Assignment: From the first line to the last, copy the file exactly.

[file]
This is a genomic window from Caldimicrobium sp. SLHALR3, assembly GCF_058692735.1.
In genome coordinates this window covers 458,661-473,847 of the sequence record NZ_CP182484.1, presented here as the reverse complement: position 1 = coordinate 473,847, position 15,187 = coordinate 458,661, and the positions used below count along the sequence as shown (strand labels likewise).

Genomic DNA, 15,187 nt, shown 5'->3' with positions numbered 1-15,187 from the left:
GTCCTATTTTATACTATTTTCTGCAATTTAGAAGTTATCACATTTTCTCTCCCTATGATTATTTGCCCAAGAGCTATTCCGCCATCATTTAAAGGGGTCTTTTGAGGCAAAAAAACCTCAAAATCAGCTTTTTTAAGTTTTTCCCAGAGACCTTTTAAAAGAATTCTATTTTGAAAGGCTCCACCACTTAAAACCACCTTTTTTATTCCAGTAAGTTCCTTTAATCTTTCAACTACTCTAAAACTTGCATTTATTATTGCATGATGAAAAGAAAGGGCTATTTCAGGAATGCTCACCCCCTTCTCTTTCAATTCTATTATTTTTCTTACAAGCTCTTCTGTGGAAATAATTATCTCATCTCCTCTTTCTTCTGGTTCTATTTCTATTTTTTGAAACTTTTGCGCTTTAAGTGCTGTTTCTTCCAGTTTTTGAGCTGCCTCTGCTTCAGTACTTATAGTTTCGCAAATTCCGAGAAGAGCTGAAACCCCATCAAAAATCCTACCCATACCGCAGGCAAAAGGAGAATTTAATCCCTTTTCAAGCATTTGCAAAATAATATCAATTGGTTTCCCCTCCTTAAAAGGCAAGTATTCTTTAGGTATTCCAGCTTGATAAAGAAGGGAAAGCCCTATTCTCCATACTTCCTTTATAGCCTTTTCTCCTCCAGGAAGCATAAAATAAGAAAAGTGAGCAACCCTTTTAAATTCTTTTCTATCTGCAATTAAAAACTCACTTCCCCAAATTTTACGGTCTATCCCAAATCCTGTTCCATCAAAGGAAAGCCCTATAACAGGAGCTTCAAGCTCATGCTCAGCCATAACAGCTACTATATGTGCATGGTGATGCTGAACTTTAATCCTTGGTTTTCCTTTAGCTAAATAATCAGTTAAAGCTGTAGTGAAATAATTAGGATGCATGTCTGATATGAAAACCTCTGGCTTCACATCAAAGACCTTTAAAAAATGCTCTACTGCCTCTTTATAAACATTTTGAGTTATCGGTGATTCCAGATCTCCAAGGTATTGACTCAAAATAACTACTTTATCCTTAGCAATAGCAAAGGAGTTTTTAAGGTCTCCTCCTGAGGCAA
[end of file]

This is a genomic window from Caldimicrobium sp. SLHALR3, assembly GCF_058692735.1.
In genome coordinates this window covers 458,661-473,847 of the sequence record NZ_CP182484.1, presented here as the reverse complement: position 1 = coordinate 473,847, position 15,187 = coordinate 458,661, and the positions used below count along the sequence as shown (strand labels likewise).

Genomic DNA, 15,187 nt, shown 5'->3' with positions numbered 1-15,187 from the left:
GTCCTATTTTATACTATTTTCTGCAATTTAGAAGTTATCACATTTTCTCTCCCTATGATTATTTGCCCAAGAGCTATTCCGCCATCATTTAAAGGGGTCTTTTGAGGCAAAAAAACCTCAAAATCAGCTTTTTTAAGTTTTTCCCAGAGACCTTTTAAAAGAATTCTATTTTGAAAGGCTCCACCACTTAAAACCACCTTTTTTATTCCAGTAAGTTCCTTTAATCTTTCAACTACTCTAAAACTTGCATTTATTATTGCATGATGAAAAGAAAGGGCTATTTCAGGAATGCTCACCCCCTTCTCTTTCAATTCTATTATTTTTCTTACAAGCTCTTCTGTGGAAATAATTATCTCATCTCCTCTTTCTTCTGGTTCTATTTCTATTTTTTGAAACTTTTGCGCTTTAAGTGCTGTTTCTTCCAGTTTTTGAGCTGCCTCTGCTTCAGTACTTATAGTTTCGCAAATTCCGAGAAGAGCTGAAACCCCATCAAAAATCCTACCCATACCGCAGGCAAAAGGAGAATTTAATCCCTTTTCAAGCATTTGCAAAATAATATCAATTGGTTTCCCCTCCTTAAAAGGCAAGTATTCTTTAGGTATTCCAGCTTGATAAAGAAGGGAAAGCCCTATTCTCCATACTTCCTTTATAGCCTTTTCTCCTCCAGGAAGCATAAAATAAGAAAAGTGAGCAACCCTTTTAAATTCTTTTCTATCTGCAATTAAAAACTCACTTCCCCAAATTTTACGGTCTATCCCAAATCCTGTTCCATCAAAGGAAAGCCCTATAACAGGAGCTTCAAGCTCATGCTCAGCCATAACAGCTACTATATGTGCATGGTGATGCTGAACTTTAATCCTTGGTTTTCCTTTAGCTAAATAATCAGTTAAAGCTGTAGTGAAATAATTAGGATGCATGTCTGATATGAAAACCTCTGGCTTCACATCAAAGACCTTTAAAAAATGCTCTACTGCCTCTTTATAAACATTTTGAGTTATCGGTGATTCCAGATCTCCAAGGTATTGACTCAAAATAACTACTTTATCCTTAGCAATAGCAAAGGAGTTTTTAAGGTCTCCTCCTGAGGCAA